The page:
By: Shay Stinson
Edited by: Intisar Seraaj
It’s Martin Luther King, Jr. Day, celebrating the beloved civil rights activist, social justice leader, and minister, so today we stop to consider what acts of service have we done and how we can be more involved in the community. One act of service we’d like to highlight is that of foster care. Currently, there are an estimated 400,000 children in foster care. Many of those children will age forward into adulthood through the foster care system. Many will return home and, like 948 children that have come through Seraaj Family Homes, Inc., successfully be reunified with their biological families.
But even before reunification, all these children will encounter a foster parent. For some who might have multiple foster homes before finding a more permanent home, they will meet several foster parents. These parents are everyday citizens like us, who have answered the ultimate calling of stepping up to the plate to become a partner in parenting with a biological family in need.
There are many reasons a person may choose to become a foster parent. Oftentimes, there is an opportunity to share more love and time after some parents have raised their own biological children and feel they have more to give through fostering.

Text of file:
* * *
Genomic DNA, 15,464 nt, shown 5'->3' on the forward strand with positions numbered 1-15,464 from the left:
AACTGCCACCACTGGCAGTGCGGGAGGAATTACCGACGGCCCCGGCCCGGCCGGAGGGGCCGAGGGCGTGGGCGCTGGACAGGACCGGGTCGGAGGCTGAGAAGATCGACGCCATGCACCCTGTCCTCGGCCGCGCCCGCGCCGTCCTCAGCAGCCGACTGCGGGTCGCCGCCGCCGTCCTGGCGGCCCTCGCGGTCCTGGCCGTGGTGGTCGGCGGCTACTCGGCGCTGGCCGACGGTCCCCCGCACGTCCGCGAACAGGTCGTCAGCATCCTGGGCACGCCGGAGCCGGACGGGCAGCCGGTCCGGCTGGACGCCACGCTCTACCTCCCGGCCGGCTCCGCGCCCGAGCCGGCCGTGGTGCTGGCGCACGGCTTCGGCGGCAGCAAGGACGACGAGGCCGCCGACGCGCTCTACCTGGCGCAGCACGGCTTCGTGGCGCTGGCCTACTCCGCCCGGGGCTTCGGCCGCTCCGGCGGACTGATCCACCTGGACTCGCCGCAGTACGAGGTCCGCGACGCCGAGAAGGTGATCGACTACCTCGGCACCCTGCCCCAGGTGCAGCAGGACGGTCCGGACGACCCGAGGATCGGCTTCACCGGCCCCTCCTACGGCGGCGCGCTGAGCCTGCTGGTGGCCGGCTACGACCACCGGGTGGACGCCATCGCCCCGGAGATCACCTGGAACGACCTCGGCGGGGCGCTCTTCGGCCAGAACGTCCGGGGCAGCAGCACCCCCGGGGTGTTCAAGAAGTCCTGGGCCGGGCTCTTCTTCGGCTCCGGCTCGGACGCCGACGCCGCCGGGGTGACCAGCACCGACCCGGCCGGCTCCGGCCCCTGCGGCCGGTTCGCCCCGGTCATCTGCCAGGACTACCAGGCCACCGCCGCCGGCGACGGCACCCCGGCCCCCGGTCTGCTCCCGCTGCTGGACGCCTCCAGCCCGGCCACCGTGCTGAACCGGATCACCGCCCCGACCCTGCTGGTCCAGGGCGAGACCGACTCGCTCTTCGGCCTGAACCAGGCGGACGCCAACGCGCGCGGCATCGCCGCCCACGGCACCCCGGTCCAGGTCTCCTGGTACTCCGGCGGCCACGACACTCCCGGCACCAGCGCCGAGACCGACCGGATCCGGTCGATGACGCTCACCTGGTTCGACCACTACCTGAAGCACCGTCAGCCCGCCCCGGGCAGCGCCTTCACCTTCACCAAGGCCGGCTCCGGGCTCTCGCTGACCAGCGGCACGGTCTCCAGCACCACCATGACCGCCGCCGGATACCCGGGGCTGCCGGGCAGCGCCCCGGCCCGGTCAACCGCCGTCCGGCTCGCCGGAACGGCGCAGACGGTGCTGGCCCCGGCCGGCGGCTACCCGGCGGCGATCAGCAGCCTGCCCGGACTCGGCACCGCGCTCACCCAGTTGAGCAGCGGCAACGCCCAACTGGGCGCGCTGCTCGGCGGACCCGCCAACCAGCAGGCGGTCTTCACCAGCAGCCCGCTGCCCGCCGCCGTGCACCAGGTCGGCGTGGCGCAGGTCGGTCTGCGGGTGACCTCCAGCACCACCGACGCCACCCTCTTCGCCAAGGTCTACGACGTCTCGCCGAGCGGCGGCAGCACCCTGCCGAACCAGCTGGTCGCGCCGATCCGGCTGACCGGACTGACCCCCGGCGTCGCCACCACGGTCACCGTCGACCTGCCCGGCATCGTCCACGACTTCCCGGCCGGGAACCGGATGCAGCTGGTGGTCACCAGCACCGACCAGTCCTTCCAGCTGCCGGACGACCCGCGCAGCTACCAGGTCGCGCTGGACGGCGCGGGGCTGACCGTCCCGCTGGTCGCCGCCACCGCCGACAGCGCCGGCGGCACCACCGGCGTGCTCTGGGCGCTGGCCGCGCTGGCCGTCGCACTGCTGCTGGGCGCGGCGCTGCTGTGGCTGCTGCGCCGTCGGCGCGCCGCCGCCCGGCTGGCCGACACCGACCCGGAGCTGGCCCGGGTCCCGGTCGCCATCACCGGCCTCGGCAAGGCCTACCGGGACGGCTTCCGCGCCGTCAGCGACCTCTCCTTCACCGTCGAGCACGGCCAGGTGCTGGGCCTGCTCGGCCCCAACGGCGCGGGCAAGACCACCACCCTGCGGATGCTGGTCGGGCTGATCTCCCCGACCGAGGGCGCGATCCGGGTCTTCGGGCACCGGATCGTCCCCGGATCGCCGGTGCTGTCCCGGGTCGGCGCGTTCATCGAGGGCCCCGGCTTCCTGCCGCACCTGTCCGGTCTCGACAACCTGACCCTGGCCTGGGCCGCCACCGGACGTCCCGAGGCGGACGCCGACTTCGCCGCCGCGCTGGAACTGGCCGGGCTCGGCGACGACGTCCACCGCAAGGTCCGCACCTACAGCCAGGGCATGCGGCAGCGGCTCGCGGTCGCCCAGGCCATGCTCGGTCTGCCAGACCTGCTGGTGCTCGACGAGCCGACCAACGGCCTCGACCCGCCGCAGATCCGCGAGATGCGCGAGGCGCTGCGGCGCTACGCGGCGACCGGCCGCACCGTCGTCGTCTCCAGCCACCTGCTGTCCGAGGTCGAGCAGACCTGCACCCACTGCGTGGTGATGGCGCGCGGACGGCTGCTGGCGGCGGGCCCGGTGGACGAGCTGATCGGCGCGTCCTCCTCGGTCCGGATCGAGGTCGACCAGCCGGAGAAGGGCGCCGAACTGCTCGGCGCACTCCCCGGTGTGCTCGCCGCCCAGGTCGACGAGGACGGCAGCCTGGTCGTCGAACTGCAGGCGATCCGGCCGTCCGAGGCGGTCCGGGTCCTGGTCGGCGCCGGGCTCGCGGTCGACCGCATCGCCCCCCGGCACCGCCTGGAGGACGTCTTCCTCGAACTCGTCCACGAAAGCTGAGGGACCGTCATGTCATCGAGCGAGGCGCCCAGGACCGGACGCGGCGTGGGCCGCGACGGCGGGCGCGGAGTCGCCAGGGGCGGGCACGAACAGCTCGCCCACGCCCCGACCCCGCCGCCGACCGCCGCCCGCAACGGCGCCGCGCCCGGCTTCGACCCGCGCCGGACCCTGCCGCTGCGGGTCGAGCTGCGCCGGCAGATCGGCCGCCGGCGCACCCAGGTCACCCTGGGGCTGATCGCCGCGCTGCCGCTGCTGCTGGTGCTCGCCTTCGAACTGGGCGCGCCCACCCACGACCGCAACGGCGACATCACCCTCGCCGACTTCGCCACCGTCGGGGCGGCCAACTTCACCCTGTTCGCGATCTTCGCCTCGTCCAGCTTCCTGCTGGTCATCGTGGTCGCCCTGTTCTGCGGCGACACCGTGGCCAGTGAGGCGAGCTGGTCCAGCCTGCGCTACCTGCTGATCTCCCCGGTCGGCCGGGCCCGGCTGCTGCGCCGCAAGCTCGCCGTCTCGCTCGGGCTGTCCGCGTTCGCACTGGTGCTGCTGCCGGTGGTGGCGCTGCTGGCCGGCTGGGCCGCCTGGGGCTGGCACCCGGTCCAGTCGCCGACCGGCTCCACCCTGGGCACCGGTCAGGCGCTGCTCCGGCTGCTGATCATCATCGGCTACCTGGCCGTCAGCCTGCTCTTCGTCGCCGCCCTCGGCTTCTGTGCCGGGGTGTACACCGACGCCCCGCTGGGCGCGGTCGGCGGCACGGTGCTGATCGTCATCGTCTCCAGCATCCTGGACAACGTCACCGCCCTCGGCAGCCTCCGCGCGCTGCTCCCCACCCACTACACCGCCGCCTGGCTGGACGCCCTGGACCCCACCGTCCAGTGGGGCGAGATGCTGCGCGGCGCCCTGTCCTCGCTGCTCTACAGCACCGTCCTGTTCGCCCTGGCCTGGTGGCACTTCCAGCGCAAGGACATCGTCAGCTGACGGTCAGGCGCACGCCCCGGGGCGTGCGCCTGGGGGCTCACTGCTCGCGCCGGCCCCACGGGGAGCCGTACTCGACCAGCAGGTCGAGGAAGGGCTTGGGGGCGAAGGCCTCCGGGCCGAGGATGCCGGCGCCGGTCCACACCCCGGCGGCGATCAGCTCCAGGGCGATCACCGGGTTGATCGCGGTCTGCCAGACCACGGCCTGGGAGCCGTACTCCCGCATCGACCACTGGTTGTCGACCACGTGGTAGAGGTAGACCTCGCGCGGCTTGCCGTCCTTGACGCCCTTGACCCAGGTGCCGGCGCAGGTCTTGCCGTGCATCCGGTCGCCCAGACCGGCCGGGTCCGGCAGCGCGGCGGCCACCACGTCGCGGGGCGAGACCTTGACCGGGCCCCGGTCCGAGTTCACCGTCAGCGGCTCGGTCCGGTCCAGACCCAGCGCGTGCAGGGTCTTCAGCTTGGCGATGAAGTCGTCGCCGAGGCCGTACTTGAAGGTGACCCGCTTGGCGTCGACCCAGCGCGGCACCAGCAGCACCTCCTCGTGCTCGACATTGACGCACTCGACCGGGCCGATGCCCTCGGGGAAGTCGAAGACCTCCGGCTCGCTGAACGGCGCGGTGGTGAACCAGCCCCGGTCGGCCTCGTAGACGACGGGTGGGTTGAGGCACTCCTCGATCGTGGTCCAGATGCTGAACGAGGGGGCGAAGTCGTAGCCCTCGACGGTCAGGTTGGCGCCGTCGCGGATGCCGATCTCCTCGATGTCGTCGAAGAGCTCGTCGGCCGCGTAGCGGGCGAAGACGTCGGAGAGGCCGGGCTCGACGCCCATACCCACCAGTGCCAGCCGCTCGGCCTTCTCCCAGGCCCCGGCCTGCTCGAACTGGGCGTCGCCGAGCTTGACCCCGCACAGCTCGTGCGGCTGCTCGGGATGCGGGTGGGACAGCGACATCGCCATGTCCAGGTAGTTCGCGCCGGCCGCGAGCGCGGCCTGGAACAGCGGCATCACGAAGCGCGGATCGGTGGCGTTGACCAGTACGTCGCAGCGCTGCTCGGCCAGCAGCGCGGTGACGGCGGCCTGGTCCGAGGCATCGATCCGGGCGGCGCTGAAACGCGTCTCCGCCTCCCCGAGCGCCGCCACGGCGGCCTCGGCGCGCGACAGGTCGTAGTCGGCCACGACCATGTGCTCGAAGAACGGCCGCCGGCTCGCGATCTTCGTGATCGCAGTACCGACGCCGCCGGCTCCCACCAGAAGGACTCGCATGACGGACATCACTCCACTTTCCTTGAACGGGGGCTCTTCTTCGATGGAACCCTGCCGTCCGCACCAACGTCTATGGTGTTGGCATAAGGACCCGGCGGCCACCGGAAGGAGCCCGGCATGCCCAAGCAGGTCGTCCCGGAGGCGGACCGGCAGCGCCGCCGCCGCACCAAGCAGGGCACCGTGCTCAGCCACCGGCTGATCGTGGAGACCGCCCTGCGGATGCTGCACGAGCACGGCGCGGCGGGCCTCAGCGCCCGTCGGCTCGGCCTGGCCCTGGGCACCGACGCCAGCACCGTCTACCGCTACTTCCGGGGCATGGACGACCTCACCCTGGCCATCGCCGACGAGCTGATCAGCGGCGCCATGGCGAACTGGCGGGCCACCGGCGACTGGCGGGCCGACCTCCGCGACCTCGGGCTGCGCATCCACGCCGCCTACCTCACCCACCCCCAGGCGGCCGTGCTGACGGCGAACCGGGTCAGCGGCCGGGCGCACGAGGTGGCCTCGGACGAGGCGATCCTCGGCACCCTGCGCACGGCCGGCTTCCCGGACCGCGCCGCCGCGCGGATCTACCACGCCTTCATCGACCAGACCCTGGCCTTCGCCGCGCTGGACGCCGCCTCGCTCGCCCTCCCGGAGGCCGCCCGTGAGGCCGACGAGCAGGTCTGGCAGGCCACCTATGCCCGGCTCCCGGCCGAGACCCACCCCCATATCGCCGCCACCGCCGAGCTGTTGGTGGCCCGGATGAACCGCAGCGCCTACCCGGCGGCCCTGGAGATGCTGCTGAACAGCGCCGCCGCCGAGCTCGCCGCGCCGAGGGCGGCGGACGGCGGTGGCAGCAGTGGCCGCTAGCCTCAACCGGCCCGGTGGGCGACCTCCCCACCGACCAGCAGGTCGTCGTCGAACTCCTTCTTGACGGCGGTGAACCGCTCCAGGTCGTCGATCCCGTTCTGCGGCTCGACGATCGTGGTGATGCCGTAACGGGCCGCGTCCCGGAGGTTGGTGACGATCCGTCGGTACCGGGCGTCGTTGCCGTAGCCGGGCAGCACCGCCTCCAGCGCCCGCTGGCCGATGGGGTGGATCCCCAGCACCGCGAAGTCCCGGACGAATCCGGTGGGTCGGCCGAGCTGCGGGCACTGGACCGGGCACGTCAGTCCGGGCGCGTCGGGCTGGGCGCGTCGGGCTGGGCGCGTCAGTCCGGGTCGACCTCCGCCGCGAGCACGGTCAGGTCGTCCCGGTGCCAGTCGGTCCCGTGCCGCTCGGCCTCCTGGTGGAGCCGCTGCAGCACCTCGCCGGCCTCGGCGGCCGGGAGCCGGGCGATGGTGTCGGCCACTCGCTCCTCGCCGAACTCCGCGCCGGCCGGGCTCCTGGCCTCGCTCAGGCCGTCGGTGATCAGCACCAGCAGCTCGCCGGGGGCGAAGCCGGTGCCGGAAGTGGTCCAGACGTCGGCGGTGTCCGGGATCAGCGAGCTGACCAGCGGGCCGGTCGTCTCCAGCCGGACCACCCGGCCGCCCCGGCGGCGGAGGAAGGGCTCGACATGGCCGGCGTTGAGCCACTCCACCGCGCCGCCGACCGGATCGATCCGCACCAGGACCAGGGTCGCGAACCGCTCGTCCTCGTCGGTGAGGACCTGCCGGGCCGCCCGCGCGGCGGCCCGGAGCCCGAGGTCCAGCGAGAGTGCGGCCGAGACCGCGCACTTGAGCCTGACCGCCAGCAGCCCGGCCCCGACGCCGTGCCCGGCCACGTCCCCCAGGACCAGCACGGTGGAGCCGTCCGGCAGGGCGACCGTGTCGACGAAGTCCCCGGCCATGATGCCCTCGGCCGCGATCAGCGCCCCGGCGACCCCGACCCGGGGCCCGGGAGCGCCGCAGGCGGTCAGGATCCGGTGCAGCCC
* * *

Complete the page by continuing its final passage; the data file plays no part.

The choice to be a foster parent may come after a life–changing event that ushers one into thinking of a greater purpose and ways to give back and leave a legacy. Fostering may be a choice some people make based on filling emotional voids, busying their time, and/or a want to share their resources through parenting.
No matter the reason, a couple or single parent, no matter what age, may choose to be a foster parent. One thing is for certain: To do so is an act of bravery and an ultimate act of service, as well as sacrifice. Fostering means that you have decided to volunteer to be a mentor, a guide, a caretaker, and an overseer of children who may not be welcomed to the idea of you stepping into their parent’s shoes. But you are willing to be patient with them because you know that there is a job to be done.
When we consider the ultimate choice Dr. Martin Luther King, Jr. made to foster change in his community and the world around him, we see that sometimes, one just knows when there is a job to be done and we cannot wait for others to do it. During this year’s reflection of Dr. King’s service, we remind our foster parents of how appreciative we are that they choose to serve children in need and step up to the plate and help heal families across the world.